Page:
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Home > News & Media Center > Op Eds, Press Releases, and Statements > Press Release

 
 

Child Welfare League of America Welcomes Pew Foster Care Commission Report

For more information, contact
Joyce Johnson
Phone: 804/492-4519
Cell: 703/980-7641
E-mail: jjohnson@cwla.org

May 18, 2004, Washington, DC -- The Child Welfare League of America applauds the efforts of the Pew Commission on Children in Foster Care to develop recommendations for reforming the system designed to protect the nation's abused and neglected children. The new report, entitled Fostering the Future, makes recommendations regarding the federal financing structure for the delivery of child welfare services and the role of the courts in protecting children.

CWLA believes this report provides an opportunity to raise awareness and gives federal and state leaders a vehicle to address much-needed, comprehensive reform of the child welfare system.

"We are overdue in implementing a strengthened system. True child welfare reform hinges on a mechanism for shared financing responsibilities among federal, state, local, and tribal governments," said Shay Bilchik, President and CEO of the Child Welfare League of America.

CWLA supports the broad principles contained in the report:
  • the care for abused and neglected children needs to be a shared partnership between the federal government and states,

  • new federal resources must be provided to states and communities so they make a greater investment in preventing child abuse and supporting families,

  • the basic safety net of federal support should be maintained and serve as the starting point for building additional supports,

  • the federal government and the states should provide support for all abused and neglected children regardless of family income, including children who are members of Indian tribes and children living in the U.S. territories,

  • the child welfare workforce needs better supports, including manageable caseloads and training, and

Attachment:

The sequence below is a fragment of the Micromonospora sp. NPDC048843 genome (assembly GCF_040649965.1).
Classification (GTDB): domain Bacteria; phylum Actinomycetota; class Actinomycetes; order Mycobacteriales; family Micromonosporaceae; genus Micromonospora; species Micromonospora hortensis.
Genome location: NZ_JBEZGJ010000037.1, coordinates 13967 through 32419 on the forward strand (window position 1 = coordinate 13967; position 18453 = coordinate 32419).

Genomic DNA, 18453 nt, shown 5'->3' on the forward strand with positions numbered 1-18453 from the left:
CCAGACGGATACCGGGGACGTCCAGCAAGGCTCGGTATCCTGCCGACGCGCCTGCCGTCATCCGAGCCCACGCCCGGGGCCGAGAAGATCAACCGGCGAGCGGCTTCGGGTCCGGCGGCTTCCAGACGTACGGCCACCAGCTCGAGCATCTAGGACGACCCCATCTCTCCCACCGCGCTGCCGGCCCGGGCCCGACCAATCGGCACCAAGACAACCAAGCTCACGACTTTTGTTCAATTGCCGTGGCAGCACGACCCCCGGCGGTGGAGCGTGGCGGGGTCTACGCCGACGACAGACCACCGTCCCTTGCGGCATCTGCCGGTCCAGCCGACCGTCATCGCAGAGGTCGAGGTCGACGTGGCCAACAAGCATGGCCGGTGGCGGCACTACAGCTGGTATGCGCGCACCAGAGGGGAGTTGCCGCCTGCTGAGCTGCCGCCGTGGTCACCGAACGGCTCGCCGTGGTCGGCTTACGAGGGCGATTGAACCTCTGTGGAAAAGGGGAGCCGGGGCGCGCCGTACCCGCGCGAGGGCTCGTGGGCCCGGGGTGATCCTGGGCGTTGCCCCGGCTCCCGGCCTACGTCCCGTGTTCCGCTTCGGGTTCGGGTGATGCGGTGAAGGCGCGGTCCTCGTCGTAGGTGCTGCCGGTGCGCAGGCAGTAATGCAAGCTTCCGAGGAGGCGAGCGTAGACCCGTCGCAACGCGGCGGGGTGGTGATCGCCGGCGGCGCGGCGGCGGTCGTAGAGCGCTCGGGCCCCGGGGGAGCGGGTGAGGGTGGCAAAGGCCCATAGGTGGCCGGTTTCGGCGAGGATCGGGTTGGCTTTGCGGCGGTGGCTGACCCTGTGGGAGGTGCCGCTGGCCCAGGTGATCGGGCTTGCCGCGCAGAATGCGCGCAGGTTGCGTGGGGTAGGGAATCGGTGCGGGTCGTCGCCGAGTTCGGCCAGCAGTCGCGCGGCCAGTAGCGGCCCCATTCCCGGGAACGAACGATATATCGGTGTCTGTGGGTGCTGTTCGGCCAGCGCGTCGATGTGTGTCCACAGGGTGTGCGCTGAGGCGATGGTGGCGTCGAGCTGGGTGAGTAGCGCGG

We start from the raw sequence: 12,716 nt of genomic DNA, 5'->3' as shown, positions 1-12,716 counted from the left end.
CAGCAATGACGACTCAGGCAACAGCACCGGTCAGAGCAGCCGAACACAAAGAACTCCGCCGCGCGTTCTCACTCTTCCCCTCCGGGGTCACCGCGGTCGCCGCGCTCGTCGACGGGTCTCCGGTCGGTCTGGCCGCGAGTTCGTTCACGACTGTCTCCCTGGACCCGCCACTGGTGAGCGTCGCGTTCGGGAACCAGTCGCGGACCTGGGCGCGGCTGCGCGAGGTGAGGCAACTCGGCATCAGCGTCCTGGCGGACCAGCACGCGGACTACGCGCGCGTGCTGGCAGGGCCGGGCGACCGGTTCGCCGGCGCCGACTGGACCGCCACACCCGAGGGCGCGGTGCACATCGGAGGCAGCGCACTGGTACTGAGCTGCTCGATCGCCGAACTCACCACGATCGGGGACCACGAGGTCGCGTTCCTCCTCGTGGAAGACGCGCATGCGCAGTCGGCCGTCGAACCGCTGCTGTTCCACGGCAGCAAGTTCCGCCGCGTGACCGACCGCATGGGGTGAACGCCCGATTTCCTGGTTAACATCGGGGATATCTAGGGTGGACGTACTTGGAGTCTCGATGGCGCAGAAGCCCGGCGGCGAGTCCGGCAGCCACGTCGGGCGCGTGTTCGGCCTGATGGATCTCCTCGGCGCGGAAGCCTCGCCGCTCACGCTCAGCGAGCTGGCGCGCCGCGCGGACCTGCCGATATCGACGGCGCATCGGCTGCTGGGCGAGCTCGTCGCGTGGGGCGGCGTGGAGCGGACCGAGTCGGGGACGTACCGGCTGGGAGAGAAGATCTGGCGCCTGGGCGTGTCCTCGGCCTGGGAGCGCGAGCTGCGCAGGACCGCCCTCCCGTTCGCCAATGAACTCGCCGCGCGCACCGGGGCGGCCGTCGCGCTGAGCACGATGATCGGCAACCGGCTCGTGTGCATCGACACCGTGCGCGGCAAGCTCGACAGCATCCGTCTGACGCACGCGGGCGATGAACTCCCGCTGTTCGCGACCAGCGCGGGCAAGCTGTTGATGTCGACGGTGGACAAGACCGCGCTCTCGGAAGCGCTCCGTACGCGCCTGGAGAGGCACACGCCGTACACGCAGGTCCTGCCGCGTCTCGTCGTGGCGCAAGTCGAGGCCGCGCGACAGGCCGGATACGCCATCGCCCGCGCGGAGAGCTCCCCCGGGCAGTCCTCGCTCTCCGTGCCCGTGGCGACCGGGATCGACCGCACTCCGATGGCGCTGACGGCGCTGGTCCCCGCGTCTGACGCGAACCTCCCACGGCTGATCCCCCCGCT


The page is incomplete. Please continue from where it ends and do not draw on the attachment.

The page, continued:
• the federal government needs to provide support so that children can live with their grandparents or other relatives.
"Over the coming months, we hope that Congress accepts the challenge and begins to focus on how to improve the lives of our most vulnerable children," Bilchik said. "The national child welfare system continues to be in need of a reliable, responsive, and predictable method of guaranteed funding for a full range of essential services, as well as placement and treatment services. We must maintain a consistent focus on safety, permanency, and well-being as positive outcomes for our children."

Established in 1920, the Child Welfare League of America (CWLA) is the nation's oldest and largest membership based child welfare organization. CWLA strives to advance sound public policy on behalf of the more than 9 million children and families served by its nearly 1,100 public and private member agencies. In the area of foster care, CWLA maintains state and federal data and trends on its National Data Analysis System website, develops best-practice standards, conducts research, and works with its members to address child welfare financing issues and develop approaches to reform. In addition, CWLA conducts research, develops standards of best practice for every aspect of child welfare, hosts regional and national conferences, provides comprehensive, field-based consultation and professional development services, and is the largest publisher of child welfare materials in North America.

For additional information or to interview Mr. Bilchik, please contact the CWLA Press Office at 202/942-0244 or email jjohnson@cwla.org.
More information on the Pew Commission Report.
Look for these recent reports on foster care from CWLA:
Improving Educational Outcomes for Youth in Care: A National Collaboration (2002)
    by Pamela Day, Millicent Williams, and Elisabeth Yu


Children Missing From Care (available soon)



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